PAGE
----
The girls finally arrive at the Albert Hall for their performance and run up the steps to the Rocky theme. The girls have one more obstacle to overcome: a London policeman (Kevin McNally) charged the girls with: "dangerous driving, criminal damage, flying a bus without a license, and frightening the pigeons". Emma pushes forward and tells the policeman that she and the other girls were late for their performance at the Albert Hall. Emma smiles at the policeman, and he lets the girls off. The girls perform their song "Spice Up Your Life" at the centre stage of the Albert Hall.
During the closing credits the supporting cast talk about the girls' film and interviewing with them. Mel C breaks the fourth wall and tells the other girls that the outgoing audience is watching them. The girls talk to the audience and discuss the film, just minutes before the bomb in their bus explodes.
- The Spice Girls
- Richard E. Grant as Clifford, the girls' manager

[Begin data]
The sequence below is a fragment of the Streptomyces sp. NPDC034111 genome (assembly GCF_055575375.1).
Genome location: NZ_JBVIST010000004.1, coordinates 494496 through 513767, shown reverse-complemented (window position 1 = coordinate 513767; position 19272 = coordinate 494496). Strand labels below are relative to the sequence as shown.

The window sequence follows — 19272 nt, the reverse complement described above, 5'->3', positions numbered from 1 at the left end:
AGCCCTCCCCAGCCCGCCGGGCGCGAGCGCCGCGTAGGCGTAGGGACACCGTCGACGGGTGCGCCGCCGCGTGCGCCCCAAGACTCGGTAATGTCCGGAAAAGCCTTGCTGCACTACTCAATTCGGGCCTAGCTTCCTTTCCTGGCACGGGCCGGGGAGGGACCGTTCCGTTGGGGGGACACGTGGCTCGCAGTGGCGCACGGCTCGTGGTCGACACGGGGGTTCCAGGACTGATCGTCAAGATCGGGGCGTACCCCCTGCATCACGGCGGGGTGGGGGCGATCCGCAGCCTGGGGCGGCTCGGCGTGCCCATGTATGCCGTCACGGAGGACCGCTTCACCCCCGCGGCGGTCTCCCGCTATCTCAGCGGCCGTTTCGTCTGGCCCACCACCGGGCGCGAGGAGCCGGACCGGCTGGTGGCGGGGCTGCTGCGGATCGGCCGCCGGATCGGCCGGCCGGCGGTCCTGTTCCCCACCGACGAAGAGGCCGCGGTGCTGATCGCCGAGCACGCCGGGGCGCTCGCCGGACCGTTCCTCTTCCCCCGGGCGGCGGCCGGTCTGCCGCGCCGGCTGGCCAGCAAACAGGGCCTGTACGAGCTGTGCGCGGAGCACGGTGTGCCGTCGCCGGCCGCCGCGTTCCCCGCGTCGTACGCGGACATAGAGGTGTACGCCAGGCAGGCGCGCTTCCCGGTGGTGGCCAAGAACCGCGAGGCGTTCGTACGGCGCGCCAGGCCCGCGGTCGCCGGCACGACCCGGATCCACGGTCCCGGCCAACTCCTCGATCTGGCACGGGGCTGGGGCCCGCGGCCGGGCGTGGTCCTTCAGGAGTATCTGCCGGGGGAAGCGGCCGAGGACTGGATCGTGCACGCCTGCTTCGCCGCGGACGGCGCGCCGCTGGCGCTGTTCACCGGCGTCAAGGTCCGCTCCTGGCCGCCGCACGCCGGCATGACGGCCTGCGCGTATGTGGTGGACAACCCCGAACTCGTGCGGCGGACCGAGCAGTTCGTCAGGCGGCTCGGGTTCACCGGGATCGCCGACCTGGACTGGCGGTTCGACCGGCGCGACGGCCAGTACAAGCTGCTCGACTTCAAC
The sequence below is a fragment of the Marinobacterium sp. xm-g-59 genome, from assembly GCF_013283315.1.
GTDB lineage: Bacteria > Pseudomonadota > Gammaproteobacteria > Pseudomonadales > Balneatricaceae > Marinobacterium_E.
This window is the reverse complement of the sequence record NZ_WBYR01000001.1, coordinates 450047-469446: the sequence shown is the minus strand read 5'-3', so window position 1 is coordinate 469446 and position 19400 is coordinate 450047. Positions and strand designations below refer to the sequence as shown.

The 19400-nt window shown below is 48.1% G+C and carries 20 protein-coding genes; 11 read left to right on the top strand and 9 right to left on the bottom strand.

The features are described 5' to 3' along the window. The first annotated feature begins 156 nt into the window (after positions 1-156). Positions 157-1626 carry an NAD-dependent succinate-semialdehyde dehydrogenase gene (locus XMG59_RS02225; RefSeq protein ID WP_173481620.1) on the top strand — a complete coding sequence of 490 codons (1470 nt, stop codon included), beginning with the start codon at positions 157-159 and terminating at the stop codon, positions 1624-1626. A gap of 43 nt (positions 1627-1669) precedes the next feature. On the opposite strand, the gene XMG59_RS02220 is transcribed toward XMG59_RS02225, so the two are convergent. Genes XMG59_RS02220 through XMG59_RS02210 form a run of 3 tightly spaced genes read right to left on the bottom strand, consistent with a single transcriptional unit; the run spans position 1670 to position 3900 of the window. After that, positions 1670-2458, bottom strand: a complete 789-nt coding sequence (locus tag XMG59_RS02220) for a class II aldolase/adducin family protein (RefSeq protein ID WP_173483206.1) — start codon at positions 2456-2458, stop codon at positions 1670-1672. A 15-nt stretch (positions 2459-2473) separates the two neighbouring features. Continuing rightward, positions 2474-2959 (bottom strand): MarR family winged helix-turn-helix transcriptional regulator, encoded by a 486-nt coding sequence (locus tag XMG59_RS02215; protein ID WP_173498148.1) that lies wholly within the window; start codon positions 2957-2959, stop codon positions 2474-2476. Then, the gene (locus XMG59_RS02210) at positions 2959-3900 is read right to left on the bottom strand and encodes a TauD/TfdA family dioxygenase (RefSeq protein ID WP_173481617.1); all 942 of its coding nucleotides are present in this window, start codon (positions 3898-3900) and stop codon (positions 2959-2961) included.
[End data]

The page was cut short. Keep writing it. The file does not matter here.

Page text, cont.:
- Claire Rushbrook as Deborah, the girls' assistant
- Roger Moore as The Chief, the head of the girls' record label
- Naoko Mori as Nicola, the girls' pregnant best friend
- Meat Loaf as Dennis, the girls' bus driver
- Barry Humphries as Kevin McMaxford, the sinister newspaper owner who attempts to ruin the girls' reputation in order to cash in on the headlines.
- Richard O'Brien as Damien, a paparazzi photographer who takes pictures and tape recordings of the girls.
- Alan Cumming as Piers Cuthbertson-Smyth, a film director who stalks the girls, hoping to use them as documentary subjects.
- George Wendt and Mark McKinney as Martin Barnfield and Graydon, two overeager Hollywood writers who relentlessly pitch absurd plot ideas for the girls' film.
- Michael Barrymore as Mr. Step, the choreographer
- Jools Holland as Musical director
- Kevin McNally as Policeman and Dance of the Goblins disassociator
- Kevin Allen as Gainer, television director
- Peter Sissons as Newsreader
- Richard Briers as Bishop
- Dominic West as Photographer
- Bill Paterson as Brian